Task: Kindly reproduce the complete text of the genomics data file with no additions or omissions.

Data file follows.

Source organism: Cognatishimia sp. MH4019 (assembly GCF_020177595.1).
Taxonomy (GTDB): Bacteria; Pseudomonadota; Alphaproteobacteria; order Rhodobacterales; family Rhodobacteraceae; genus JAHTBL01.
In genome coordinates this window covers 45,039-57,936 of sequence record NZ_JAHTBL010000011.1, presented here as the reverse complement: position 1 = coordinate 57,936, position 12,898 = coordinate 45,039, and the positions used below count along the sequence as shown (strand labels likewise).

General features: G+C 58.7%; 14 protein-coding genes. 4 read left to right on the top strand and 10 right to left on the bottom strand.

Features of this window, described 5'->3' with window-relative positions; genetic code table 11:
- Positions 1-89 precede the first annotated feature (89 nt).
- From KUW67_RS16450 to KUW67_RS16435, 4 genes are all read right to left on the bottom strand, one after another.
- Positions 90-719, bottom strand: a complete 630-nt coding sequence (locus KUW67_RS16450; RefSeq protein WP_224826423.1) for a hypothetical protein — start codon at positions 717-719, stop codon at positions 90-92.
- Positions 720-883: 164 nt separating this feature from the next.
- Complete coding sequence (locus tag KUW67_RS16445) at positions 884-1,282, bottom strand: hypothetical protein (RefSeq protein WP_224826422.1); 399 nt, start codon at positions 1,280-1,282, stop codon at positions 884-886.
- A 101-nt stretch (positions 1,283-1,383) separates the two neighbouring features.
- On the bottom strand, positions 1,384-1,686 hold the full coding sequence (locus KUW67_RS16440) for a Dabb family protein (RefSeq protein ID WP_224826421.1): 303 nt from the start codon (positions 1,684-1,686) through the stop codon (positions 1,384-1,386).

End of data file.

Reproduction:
Source organism: Cognatishimia sp. MH4019 (assembly GCF_020177595.1).
Taxonomy (GTDB): Bacteria; Pseudomonadota; Alphaproteobacteria; order Rhodobacterales; family Rhodobacteraceae; genus JAHTBL01.
In genome coordinates this window covers 45,039-57,936 of sequence record NZ_JAHTBL010000011.1, presented here as the reverse complement: position 1 = coordinate 57,936, position 12,898 = coordinate 45,039, and the positions used below count along the sequence as shown (strand labels likewise).

General features: G+C 58.7%; 14 protein-coding genes. 4 read left to right on the top strand and 10 right to left on the bottom strand.

Features of this window, described 5'->3' with window-relative positions; genetic code table 11:
- Positions 1-89 precede the first annotated feature (89 nt).
- From KUW67_RS16450 to KUW67_RS16435, 4 genes are all read right to left on the bottom strand, one after another.
- Positions 90-719, bottom strand: a complete 630-nt coding sequence (locus KUW67_RS16450; RefSeq protein WP_224826423.1) for a hypothetical protein — start codon at positions 717-719, stop codon at positions 90-92.
- Positions 720-883: 164 nt separating this feature from the next.
- Complete coding sequence (locus tag KUW67_RS16445) at positions 884-1,282, bottom strand: hypothetical protein (RefSeq protein WP_224826422.1); 399 nt, start codon at positions 1,280-1,282, stop codon at positions 884-886.
- A 101-nt stretch (positions 1,283-1,383) separates the two neighbouring features.
- On the bottom strand, positions 1,384-1,686 hold the full coding sequence (locus KUW67_RS16440) for a Dabb family protein (RefSeq protein ID WP_224826421.1): 303 nt from the start codon (positions 1,684-1,686) through the stop codon (positions 1,384-1,386).